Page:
Sherman: No it doesn’t have to, and that will be interesting to see how people react to it and whether those people are already interactive fiction fans or genre fiction fans or coming at it form a different perspective.
But it is just fundamentally an interesting way to work as a writer. It’s a very different way and a challenging way. I think it could put a lot of writers off because of the extra work you have to put in, it’s not just the writing, it’s working out the pacing, it’s working out every possible contingency.
This is much easier to use that a lot of other interactive fiction software, and I think that lowers the barrier for entry.
Kennedy: I’ve said in the past that there’s two problems. When you’re writing interactive fiction you have two reactions, one is ‘How the hell do I get started?’, and the other is ‘Oh my god what have I done?’, and StoryNexus helps a lot with the first and somewhat with the second. So that’s the very low barrier to entry that Rob was talking about.
The other two things it allows that came back kind of accidentally as really core strengths are, firstly, that it’s very real-time in how it works.
So there are ways to restrict the degree to which you can publish instantly, but you can literally edit in the front-end. You can be looking at the story and if you’ve got admin rights, you can click on the page, edit stuff, add effect, add consequences, change text, click save and then that’s live to people who are playing it right now.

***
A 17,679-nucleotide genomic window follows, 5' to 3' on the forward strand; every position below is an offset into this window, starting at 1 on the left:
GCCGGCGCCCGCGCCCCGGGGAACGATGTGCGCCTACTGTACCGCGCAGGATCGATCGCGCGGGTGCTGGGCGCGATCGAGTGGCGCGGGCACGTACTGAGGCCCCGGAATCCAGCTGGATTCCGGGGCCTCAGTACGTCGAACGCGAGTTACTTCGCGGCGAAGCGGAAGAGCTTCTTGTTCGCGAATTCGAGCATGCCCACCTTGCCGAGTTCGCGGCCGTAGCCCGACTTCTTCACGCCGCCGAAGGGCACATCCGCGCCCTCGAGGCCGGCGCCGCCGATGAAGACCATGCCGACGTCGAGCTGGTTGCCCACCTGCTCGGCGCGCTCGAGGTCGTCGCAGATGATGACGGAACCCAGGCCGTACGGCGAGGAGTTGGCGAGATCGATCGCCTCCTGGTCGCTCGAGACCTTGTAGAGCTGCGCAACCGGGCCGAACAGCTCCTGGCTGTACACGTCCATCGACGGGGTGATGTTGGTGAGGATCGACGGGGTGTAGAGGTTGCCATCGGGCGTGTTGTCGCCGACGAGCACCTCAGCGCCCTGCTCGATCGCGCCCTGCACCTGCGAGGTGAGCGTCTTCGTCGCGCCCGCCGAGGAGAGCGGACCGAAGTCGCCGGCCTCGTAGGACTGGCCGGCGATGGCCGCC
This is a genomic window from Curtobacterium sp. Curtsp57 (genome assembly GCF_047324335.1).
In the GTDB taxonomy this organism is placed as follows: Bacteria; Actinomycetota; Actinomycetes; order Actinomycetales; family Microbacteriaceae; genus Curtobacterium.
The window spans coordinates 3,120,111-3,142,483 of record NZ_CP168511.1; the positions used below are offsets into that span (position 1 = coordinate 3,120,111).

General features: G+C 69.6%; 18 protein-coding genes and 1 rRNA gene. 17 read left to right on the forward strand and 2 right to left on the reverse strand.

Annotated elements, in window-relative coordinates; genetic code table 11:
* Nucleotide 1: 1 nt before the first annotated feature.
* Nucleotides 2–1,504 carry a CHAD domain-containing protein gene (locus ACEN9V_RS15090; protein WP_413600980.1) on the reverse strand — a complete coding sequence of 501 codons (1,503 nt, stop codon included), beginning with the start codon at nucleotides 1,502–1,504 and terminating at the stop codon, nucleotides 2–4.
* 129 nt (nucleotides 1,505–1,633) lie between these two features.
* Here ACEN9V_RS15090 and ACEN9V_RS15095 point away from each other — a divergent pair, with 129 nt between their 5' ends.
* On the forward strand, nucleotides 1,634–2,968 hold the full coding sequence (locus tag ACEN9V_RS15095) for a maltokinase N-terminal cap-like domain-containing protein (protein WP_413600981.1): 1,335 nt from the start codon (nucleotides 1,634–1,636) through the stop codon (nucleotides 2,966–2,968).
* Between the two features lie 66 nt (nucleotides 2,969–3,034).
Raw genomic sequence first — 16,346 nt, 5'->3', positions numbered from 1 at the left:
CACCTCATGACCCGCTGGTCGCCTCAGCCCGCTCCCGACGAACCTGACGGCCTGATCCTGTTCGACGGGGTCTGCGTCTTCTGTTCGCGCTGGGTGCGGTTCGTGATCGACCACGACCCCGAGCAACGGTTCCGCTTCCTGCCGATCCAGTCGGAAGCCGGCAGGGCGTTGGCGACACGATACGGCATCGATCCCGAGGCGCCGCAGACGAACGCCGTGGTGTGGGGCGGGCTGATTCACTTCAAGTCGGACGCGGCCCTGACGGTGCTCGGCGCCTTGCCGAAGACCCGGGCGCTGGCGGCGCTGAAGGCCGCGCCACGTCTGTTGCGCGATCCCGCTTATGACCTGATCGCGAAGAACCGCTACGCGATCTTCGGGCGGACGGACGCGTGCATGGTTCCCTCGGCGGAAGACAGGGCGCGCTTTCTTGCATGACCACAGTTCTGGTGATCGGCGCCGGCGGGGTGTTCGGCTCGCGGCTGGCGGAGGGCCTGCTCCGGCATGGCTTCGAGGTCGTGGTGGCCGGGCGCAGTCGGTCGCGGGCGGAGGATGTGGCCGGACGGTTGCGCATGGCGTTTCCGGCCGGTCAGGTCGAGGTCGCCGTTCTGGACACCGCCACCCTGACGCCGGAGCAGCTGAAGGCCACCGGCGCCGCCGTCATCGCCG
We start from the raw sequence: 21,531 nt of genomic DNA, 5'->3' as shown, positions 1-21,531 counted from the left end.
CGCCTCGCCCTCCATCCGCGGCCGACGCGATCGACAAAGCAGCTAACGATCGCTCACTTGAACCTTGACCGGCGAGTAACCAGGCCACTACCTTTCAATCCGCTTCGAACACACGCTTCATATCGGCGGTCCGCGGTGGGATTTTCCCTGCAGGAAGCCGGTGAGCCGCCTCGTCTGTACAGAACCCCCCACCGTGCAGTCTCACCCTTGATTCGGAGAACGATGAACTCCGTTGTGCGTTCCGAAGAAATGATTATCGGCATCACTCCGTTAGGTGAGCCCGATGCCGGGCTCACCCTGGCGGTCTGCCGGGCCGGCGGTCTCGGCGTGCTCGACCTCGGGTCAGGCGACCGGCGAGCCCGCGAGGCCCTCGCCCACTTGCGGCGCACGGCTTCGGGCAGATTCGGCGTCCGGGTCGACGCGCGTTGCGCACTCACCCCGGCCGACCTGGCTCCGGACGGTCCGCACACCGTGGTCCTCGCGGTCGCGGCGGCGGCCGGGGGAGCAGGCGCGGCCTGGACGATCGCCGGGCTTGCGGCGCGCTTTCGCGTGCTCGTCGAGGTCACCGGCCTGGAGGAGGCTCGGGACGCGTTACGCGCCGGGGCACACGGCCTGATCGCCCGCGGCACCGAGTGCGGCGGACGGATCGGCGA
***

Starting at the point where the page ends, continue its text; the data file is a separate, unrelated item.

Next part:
The other thing is because it’s an online experience and because there are social elements, you can have other people participate in stories. Not just in the traditional social gaming viral sense, you can do that, but you can say 'Would you like to participate in this story with me where we're going to fight a duel over my lover?', or 'Would you like to assist me with this burglary?'.
But that again, if nonlinear interactive storytelling is to linear storytelling kind of squared. Then the social element makes it cubed. There’s that level of complexity, so it’s that much harder to write, but it’s a step more experimental.
Would it be wrong to look at titles like Black Crown as games?
We’ve been round and round this game vs. story thing and sometimes we call Fallen London a game and sometimes we call it an interactive story depending on who we’re talking to.
We did a piece of audience research, we had about 5,000 respondents last year, and we asked people whether they thought of themselves primarily as readers, gamers or whether they really couldn’t decide and were passionate about both.
I think it was something like 15 per cent said gamers, 36 per cent said readers and everybody else said both.
Dan Franklin: I think for me, I use this term it’s a narrative experience or a narrative gaming experience, and I just think that the fact is anyone coming into it expecting a game has got to do a lot of reading.
And the joy of it is in the prose and letting yourself take the time over the writing as well. And going back to game books, the immersion in Rob’s prose is such an important part of all of this.
But it’s at the intersection, and it’s an interesting space right now because as a publisher we’re exploring it and games companies are exploring it and marketing companies are going on about storytelling all the time, just as they were talking about games a couple of years ago.
So it’s everyone converging, and the key question is, what experiences can you create out of it and what new types of brands you can create?
Is this like bringing the text games of old into the modern age?
Kennedy: It really is. The word I keep hearing around this is renaissance. You know, we’re never going to be at the point again that we were with Infocom. It’s never going to be the case that text games are the mainstream of games. Because games with exploding helicopters have always been more compelling.
But there is a lot of really interesting work being done in this space. It’s a very energetic space at the moment.